In SFF, organisations seem reluctant to change their names, often retaining the same names, designations and hierarchy unchanged for centuries or millennia. In real life these things change much more often. Remember when the G8 was the G6? Or when the Solar system had nine planets?
Of course, in Westeros the number seven is sacred, being the number of the dominant Faith of the Seven, so thus the desire to keep the number down to seven becomes more understandable. It does, of course, require some arguing to make the count accurate for all of Westeros's history. Even the producers of the TV show seemed to recently get confused over whether the real count is seven or eight and I daresay it will come up from the new fans that come aboard with the TV show.
George R.R. Martin has of course been asked about this point. His explanation is simple: when Aegon the Conqueror set out to invade Westeros, there were seven kingdoms extant on the continent. These were:
- The Kingdom of the North - ruled from Winterfell by House Stark.
- The Kingdom of the Vale - ruled from the Eyrie by House Arryn.
- The Kingdom of the Isles and Rivers - ruled from Harrenhal by House Hoare.
- The Kingdom of the Rock - ruled from Casterly Rock by House Lannister.
- The Kingdom of the Reach - ruled from Highgarden by House Gardner.
- The Kingdom of the Stormlands - ruled from Storm's End by King Argilac.
- The Kingdom of Dorne - ruled from Sunspear by House Martell.
First off, when he invaded the Riverlands - at this time occupied by the ironborn - he was assisted by a popular uprising led by House Tully of Riverrun. Aegon burned out Harrenhal with his dragons (with King Harren Hoare still inside) and chased the ironborn pack to the Iron Isles, where the surviving lords chose Vickon Greyjoy of Pyke as their new overlord. Greyjoy swore fealty to Aegon, but Aegon also accepted an oath of fealty from Lord Edwyn Tully of Riverrun and appointed him overlord of the Riverlands. So he was already up one kingdom anyway.
The order in which the other kingdoms fell is unknown, but the North and (apparently) the Vale both signed up to the Aegon Plan (accept me as your king or I will burn you alive) enthusiastically, whilst Aegon's half-brother Orys demonstrated his badassery by taking over the Stormlands and founding a new house, the Baratheons. The Reach and the Rock both also surrendered after being defeated at the Field of Fire. During the battle the Gardners of the Reach were wiped out and Aegon raised up their stewards, the Tyrells, in their place.
At this point, possibly crucially for the numbering system, Aegon was welcomed into Oldtown and blessed by the High Septon of the Starry Sept, his mission to unite Westeros officially blessed by the Seven. Aegon went off and invaded Dorne and didn't get very far before withdrawing. It's possible that the North signed up later in the war and Aegon withdrew from Dorne to meet King Torrhen Stark on the Trident and decided not to return. It's also possible that the Dornish, who adopted guerrilla tactics in the war, simply could not be brought to a dragon-tastic decisive battle and Aegon didn't want to bleed his troops with a long march through the desert (a choice accepted by his descendant King Daeron I, with accompanying huge losses). So, for whatever reason, Aegon left Dorne untaken. He may have liked the idea of having Seven Kingdoms for the Seven Faces of God. For all we know he may have received advice from his financial advisor that having Dorne as an independent place where they could stash their money was a great idea.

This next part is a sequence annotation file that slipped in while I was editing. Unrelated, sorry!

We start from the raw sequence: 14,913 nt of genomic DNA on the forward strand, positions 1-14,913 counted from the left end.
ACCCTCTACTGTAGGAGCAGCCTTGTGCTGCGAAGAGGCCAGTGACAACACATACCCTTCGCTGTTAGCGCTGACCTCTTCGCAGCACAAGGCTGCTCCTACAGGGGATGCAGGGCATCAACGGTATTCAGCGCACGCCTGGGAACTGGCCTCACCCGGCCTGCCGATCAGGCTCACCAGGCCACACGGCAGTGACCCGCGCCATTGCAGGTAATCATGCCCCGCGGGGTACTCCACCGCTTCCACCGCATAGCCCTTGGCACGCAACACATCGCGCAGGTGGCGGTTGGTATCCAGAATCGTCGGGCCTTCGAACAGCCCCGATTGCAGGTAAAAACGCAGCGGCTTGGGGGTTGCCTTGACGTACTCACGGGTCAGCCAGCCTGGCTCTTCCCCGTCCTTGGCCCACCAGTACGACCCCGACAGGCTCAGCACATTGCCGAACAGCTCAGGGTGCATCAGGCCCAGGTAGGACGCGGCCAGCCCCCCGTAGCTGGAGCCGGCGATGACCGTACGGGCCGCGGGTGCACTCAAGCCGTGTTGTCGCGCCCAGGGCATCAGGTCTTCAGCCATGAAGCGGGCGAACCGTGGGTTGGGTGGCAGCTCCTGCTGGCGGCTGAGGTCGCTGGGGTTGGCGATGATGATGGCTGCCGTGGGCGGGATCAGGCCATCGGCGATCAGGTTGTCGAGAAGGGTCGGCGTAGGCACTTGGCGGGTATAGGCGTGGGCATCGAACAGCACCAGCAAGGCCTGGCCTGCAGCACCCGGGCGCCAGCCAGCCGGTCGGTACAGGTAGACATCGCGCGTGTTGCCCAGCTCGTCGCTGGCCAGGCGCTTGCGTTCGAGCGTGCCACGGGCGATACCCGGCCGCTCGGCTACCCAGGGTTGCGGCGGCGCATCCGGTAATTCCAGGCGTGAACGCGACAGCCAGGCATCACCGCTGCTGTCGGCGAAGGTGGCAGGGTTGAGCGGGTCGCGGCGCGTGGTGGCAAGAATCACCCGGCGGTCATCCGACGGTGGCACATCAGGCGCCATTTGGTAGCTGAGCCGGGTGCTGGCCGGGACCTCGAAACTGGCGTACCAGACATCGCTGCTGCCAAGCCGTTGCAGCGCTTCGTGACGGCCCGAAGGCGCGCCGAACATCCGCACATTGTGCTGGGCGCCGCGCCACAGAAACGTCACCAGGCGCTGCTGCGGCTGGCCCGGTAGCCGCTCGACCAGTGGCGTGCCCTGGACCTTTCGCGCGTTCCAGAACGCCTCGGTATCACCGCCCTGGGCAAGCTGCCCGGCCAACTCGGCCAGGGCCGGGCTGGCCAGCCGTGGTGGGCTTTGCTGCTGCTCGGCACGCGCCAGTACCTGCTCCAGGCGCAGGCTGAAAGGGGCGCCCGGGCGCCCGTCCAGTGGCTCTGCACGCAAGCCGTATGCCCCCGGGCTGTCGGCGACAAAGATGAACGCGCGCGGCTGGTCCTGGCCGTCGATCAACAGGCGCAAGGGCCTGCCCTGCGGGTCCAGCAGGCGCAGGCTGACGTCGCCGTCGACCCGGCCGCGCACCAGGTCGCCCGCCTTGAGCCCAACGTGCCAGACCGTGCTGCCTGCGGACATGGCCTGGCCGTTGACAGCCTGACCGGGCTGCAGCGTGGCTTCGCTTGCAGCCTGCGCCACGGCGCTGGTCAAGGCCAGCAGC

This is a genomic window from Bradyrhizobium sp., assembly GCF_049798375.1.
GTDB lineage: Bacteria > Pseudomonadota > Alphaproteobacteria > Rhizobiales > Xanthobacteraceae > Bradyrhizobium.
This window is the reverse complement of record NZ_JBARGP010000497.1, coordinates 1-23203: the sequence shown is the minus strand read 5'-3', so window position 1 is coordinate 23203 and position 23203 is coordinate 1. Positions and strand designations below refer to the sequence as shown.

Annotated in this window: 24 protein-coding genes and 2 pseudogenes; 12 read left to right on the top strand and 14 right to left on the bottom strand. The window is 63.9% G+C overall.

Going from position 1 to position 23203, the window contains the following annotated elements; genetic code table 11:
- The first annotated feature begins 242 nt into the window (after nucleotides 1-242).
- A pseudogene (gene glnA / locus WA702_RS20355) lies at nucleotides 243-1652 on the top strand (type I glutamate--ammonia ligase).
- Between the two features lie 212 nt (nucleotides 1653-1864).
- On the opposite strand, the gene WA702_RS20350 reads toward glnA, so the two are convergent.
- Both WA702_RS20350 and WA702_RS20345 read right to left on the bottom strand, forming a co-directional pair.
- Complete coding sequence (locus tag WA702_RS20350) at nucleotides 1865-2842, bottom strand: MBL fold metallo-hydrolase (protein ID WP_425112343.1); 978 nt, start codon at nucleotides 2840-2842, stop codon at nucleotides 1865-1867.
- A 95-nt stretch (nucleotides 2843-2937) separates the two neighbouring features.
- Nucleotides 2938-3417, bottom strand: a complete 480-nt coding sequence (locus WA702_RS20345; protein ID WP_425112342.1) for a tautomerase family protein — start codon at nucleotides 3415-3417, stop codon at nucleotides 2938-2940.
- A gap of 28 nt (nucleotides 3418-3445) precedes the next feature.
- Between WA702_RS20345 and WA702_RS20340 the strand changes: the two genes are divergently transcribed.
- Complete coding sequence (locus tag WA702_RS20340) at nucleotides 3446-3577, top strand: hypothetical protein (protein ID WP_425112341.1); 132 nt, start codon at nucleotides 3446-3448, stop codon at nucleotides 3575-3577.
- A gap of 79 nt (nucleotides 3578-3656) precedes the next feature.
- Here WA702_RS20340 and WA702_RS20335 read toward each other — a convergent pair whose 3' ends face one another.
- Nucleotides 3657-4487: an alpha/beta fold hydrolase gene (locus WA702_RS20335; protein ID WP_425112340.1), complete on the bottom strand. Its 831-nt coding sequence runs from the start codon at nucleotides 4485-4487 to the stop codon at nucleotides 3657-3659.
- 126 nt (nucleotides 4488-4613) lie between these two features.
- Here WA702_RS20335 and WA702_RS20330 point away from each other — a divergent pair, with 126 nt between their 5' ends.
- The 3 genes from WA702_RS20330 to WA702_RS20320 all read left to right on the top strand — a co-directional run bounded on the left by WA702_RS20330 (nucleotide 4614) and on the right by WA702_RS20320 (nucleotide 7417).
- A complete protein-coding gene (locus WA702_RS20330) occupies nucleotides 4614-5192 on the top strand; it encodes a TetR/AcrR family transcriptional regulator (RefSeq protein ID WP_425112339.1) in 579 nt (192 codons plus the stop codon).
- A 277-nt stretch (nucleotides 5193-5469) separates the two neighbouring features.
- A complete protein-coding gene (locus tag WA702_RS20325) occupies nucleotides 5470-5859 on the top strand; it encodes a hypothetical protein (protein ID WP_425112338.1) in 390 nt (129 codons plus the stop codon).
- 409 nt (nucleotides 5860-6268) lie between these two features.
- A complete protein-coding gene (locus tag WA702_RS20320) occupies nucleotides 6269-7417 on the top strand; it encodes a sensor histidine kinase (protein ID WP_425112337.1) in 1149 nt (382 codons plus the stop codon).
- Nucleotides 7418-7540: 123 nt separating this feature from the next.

So, anyway, after the invasion Aegon was left in control of seven kingdoms, which now looked like this:
- The North - ruled by House Stark from Winterfell.
- The Vale - ruled by House Arryn from the Eyrie.
- The Iron Islands - ruled by House Greyjoy from Pyke.
- The Riverlands - ruled by House Tully from Riverrun.
- The Westerlands - ruled by House Lannister from Casterly Rock.
- The Stormlands - ruled by House Baratheon from Storm's End.
- The Reach - ruled by House Tyrell from Highgarden.
This was the happily logical situation for about two centuries. However, in 195-196 After the Landing the realm was torn apart by a bloody civil war, the Blackfyre Rebellion. After a lengthy struggle and the mighty Battle of the Redgrass Field, King Daeron II managed to secure his rule and chased off the Blackfyre Pretenders to the eastern continent. In the wake of this war, which had been won with the help of the Dornish, Prince Maron Martell of Sunspear married Daeron's sister, Princess Daenerys (not the one from the novels, who was around a century later, but possibly the person whom she was named for). Since King Daeron had already married a Dornish princess, this tied Dorne to the Seven Kingdoms and it was formally absorbed into the realm.
Of course, this gave Daeron a headache, since it now meant he ruled eight kingdoms. Possibly for religious reasons he didn't want to rename the kingdom, so he had to demote one of the existing kingdoms. Checking them over, there was an obvious candidate: House Greyjoy of the Iron Islands. They'd been pretty much independent anyway, rarely interacting with the politics of the mainland, and at the time of the war had happily taken advantage of the chaos to raid and reave along the coastline, which was basically not cool.
So the Greyjoys were demoted and the Martells promoted. This left the count as:
- The North.
- The Vale.
- The Riverlands.
- The Westerlands.
- The Stormlands.
- The Reach.
This is the count at the time that A Game of Thrones begins. The Iron Islands are out of the count and don't seem to particularly care very much (although in one memorable scene, Joffrey does propose reinstating them for kicking the arse out of one of the other kingdoms) and that sorts that out.
Next time: were there always seven crewmembers in Blake's 7? What is up with SFF and the number 7 anyway?